It has been a huge 24 hours for Grampians climbing ban news with several mainstream media sources publishing stories in print, online, radio and even national TV. It certainly wasn’t all positive puff pieces for rock-climbing – but we did get a chance to air some of our views and attempt to refute some of the wilder claims made by Parks Victoria – including their continued insistence on the 10x growth figures that we have proved false on this blog previously. We have seen zero evidence of their claims of 80,000 climbers a year in the Grampians (a crazy 220 people a day!) and their entirely false claim of a 3x expansion of new routes in the Grampians since 2003 (that figure is more like 20%, not 300%).
Simon Talbot did apologize on air for the misleading bolt in art photo debacle, (admitting it was placed in the 1930s!) – but then went on to imply they have 99 other photos that were legit. Problem is – they have only published 6 photos on their website – and only two show safety bolts – and none show safety bolts in art. On the ABC’s 7:30 Report they had to add red arrows to the photos to show the location of the safety bolts as they were not easily visible!
A disappointing aspect of the piece is that it clearly associated the “unauthorised walking track”, graffiti and fire-rings at Millennium with climbers. It didn’t convey that the area was popular with walkers and campers well before climbing came along and that these problems are typical of areas accessed by the public and not attributable to only one of the user groups. Yes, problems related to bolts and chalk are for climbers to own, but the others are symptomatic of wider management issues with the site.
Unfortunately what we did see in these articles were close-up photos of chalk at The Gallery and Millennium and photos of controversial permadraws – which are a lot more visible than safety bolts that only stick out of the rock by 2cm. This should be a wake up call to climbers. Quickdraws should never be left behind on routes when you go home at the end of the day, and permadraws should be removed entirely at any crag in the Grampians. Convenience needs to be superseded by cleanliness. Official chalk clean up days at non-SPA crags needs to happen ASAP – but read this article from CliffCare first before going in with the bucket of water!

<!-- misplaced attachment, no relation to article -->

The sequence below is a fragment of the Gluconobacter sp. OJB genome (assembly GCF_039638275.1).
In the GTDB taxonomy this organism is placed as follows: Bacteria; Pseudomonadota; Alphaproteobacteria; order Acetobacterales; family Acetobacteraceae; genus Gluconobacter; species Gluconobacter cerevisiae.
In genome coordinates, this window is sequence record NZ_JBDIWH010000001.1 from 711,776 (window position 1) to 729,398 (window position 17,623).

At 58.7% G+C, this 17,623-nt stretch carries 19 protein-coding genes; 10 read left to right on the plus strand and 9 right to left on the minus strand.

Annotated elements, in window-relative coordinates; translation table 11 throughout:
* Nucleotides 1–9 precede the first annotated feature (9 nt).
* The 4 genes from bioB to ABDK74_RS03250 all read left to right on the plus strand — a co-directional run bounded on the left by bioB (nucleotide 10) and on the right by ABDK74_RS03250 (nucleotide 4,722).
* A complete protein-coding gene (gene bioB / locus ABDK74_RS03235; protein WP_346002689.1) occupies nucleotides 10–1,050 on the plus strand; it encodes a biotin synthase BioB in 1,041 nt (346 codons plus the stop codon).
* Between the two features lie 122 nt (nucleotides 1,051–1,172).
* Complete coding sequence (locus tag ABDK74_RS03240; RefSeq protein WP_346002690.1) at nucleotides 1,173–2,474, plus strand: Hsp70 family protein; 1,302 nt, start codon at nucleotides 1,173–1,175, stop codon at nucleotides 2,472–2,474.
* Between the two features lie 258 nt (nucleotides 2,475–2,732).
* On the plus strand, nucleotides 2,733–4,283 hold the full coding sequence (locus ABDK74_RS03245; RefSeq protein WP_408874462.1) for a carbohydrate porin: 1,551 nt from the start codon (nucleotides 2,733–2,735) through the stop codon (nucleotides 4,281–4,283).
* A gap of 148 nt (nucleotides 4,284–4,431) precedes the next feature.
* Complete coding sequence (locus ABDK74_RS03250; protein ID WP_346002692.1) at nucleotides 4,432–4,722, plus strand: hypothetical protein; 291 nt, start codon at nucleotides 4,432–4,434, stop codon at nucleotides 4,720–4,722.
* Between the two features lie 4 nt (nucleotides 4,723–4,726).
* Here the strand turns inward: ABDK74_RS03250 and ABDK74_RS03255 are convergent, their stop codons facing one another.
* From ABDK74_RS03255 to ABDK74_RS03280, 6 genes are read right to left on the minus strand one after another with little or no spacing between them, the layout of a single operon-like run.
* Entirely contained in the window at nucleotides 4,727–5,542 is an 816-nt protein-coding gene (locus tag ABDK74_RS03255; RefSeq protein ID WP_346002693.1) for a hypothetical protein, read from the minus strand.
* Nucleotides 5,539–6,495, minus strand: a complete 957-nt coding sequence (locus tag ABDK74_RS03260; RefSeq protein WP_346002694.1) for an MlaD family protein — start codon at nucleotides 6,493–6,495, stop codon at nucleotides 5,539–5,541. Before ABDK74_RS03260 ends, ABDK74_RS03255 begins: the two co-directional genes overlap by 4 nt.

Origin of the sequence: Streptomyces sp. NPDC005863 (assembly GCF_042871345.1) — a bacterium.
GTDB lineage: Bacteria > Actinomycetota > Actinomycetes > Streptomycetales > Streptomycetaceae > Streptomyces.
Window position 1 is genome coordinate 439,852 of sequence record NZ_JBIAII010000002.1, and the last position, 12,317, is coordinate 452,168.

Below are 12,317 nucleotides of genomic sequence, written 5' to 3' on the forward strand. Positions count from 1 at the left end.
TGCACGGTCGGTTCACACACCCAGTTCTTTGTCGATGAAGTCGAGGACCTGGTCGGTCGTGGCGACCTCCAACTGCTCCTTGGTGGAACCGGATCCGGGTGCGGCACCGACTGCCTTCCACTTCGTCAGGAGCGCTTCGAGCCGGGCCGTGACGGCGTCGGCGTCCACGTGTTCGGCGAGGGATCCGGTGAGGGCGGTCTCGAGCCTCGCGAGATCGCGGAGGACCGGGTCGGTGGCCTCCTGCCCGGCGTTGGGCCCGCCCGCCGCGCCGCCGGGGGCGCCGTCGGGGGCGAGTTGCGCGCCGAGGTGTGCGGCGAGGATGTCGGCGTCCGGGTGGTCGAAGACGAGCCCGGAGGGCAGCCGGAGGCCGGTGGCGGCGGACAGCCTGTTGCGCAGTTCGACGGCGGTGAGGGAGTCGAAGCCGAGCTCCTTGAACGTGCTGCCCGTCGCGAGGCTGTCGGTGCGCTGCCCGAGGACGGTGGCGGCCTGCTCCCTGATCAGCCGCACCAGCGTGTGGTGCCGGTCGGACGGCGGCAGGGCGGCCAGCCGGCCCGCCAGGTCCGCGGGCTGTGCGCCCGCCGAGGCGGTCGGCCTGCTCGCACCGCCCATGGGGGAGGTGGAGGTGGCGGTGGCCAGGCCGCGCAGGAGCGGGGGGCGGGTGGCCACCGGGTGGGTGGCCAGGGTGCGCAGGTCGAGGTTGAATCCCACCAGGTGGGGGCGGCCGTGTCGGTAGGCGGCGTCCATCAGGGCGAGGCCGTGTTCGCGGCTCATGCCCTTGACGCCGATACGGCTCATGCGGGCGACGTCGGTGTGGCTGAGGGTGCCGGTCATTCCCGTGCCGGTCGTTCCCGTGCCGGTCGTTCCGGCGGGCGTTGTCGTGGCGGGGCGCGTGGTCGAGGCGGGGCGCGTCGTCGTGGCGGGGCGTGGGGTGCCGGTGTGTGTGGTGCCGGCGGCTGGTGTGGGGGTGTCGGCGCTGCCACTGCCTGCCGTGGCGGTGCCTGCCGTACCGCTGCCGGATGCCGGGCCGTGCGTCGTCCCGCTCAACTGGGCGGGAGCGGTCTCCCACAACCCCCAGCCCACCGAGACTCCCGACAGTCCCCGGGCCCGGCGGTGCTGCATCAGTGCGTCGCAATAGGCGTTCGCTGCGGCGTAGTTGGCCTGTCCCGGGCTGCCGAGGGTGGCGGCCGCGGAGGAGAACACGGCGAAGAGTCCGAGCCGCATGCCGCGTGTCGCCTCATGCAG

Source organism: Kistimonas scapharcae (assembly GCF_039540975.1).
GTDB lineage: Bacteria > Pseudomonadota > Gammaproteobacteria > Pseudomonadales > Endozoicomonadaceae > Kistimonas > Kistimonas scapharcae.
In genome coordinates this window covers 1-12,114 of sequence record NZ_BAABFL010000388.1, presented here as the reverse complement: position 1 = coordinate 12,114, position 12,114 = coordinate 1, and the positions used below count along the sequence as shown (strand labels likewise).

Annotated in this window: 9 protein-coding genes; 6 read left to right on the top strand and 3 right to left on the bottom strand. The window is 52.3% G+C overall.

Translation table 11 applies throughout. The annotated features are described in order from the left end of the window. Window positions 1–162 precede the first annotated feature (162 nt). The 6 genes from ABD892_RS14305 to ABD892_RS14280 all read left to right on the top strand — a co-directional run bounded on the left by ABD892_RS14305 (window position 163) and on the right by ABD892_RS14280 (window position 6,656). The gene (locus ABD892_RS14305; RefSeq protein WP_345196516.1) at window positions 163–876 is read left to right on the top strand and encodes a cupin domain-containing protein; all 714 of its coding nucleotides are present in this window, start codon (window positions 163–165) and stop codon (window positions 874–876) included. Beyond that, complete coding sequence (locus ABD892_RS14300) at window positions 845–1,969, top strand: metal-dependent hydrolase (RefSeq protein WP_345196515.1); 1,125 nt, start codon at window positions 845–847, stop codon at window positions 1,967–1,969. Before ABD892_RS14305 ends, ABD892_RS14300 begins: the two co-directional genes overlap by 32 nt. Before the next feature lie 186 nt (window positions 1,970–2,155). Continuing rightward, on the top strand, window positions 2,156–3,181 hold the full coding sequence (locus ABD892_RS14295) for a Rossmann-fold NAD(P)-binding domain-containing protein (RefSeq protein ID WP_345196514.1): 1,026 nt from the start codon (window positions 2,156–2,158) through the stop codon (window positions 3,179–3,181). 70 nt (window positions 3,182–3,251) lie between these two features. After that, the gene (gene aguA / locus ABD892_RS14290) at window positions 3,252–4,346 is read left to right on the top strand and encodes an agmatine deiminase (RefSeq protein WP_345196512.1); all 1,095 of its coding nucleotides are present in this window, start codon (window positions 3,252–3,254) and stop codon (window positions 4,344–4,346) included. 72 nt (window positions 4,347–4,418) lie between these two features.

One big announcement from Parks Victoria was a date set for a new Grampians National Park Management Plan. This has been set for a July 2019 start, and will take 12 months to complete. The last plan was completed in 2003 and gave us the Special Protection Area bans we are currently facing. We hope that climbers finally get an official input into the process of a new plan, working alongside the Aboriginal community and other stakeholders.
Climbers (like most of modern society) tend to live inside their own social media bubble where we just hear messages from like-minded individuals. If you want your views to be challenged (and we suggest you do) go to Facebook and type Gariwerd Ban Climbing into the search bar. There are many posts from aboriginal groups about these bans that will be illuminating and sobering. Please take the time to read them. Be very aware that these people are reading this blog, and any comments left on news articles. Respect their views and their history.
The following are mainstream news reports from the last 24 hours:
7:30 Report – ABC Television
7 minute TV story featuring local climbers Mark Gould, Jackie Bernardi and Mike Tomkins.
ABC Online Article
A spin-off article from the 7:30 Report about the bans.
Ballarat Courier Newspaper Article
An extended article adapted from The Age article published on Friday with extra comments from Simon Carter.
Don’t Ban Climbing article in The Age
Opinion piece from Neil Monteith in reply to Friday’s The Age article.
Simon Carter Blog
An extended article explaining the history and theories behind Parks Victoria’s bans from a climbers perspective.